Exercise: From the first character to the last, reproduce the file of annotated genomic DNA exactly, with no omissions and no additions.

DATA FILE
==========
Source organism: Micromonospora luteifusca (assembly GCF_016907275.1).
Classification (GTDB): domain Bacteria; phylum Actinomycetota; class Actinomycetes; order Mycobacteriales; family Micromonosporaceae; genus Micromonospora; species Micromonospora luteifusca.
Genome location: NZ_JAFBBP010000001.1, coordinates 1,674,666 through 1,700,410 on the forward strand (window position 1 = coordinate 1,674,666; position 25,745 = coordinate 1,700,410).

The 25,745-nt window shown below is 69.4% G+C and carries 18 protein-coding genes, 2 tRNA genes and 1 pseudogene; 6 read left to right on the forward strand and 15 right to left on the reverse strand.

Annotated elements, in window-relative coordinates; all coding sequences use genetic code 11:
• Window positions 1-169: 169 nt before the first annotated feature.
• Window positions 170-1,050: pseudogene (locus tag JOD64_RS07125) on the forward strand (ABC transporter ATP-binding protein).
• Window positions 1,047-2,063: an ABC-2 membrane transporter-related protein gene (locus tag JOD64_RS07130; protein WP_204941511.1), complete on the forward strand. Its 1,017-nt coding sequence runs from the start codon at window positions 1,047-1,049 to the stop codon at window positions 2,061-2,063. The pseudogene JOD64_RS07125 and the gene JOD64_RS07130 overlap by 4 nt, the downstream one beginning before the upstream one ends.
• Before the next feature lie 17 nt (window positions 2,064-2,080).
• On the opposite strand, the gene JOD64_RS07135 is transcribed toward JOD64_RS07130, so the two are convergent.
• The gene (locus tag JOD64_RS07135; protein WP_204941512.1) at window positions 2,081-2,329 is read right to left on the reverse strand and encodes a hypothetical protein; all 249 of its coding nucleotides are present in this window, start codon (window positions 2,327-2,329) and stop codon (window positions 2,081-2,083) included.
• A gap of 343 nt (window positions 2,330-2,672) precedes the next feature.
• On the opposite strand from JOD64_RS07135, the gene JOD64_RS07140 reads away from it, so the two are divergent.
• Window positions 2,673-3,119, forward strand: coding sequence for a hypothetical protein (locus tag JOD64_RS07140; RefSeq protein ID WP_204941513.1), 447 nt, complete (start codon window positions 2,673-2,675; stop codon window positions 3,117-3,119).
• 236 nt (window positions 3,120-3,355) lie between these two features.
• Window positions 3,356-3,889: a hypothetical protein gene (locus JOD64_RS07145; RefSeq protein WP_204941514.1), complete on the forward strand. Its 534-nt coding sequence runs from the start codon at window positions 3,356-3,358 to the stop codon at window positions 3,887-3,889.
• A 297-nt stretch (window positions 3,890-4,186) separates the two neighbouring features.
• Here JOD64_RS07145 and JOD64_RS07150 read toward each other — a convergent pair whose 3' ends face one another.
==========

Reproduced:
Source organism: Micromonospora luteifusca (assembly GCF_016907275.1).
Classification (GTDB): domain Bacteria; phylum Actinomycetota; class Actinomycetes; order Mycobacteriales; family Micromonosporaceae; genus Micromonospora; species Micromonospora luteifusca.
Genome location: NZ_JAFBBP010000001.1, coordinates 1,674,666 through 1,700,410 on the forward strand (window position 1 = coordinate 1,674,666; position 25,745 = coordinate 1,700,410).

The 25,745-nt window shown below is 69.4% G+C and carries 18 protein-coding genes, 2 tRNA genes and 1 pseudogene; 6 read left to right on the forward strand and 15 right to left on the reverse strand.

Annotated elements, in window-relative coordinates; all coding sequences use genetic code 11:
• Window positions 1-169: 169 nt before the first annotated feature.
• Window positions 170-1,050: pseudogene (locus tag JOD64_RS07125) on the forward strand (ABC transporter ATP-binding protein).
• Window positions 1,047-2,063: an ABC-2 membrane transporter-related protein gene (locus tag JOD64_RS07130; protein WP_204941511.1), complete on the forward strand. Its 1,017-nt coding sequence runs from the start codon at window positions 1,047-1,049 to the stop codon at window positions 2,061-2,063. The pseudogene JOD64_RS07125 and the gene JOD64_RS07130 overlap by 4 nt, the downstream one beginning before the upstream one ends.
• Before the next feature lie 17 nt (window positions 2,064-2,080).
• On the opposite strand, the gene JOD64_RS07135 is transcribed toward JOD64_RS07130, so the two are convergent.
• The gene (locus tag JOD64_RS07135; protein WP_204941512.1) at window positions 2,081-2,329 is read right to left on the reverse strand and encodes a hypothetical protein; all 249 of its coding nucleotides are present in this window, start codon (window positions 2,327-2,329) and stop codon (window positions 2,081-2,083) included.
• A gap of 343 nt (window positions 2,330-2,672) precedes the next feature.
• On the opposite strand from JOD64_RS07135, the gene JOD64_RS07140 reads away from it, so the two are divergent.
• Window positions 2,673-3,119, forward strand: coding sequence for a hypothetical protein (locus tag JOD64_RS07140; RefSeq protein ID WP_204941513.1), 447 nt, complete (start codon window positions 2,673-2,675; stop codon window positions 3,117-3,119).
• 236 nt (window positions 3,120-3,355) lie between these two features.
• Window positions 3,356-3,889: a hypothetical protein gene (locus JOD64_RS07145; RefSeq protein WP_204941514.1), complete on the forward strand. Its 534-nt coding sequence runs from the start codon at window positions 3,356-3,358 to the stop codon at window positions 3,887-3,889.
• A 297-nt stretch (window positions 3,890-4,186) separates the two neighbouring features.
• Here JOD64_RS07145 and JOD64_RS07150 read toward each other — a convergent pair whose 3' ends face one another.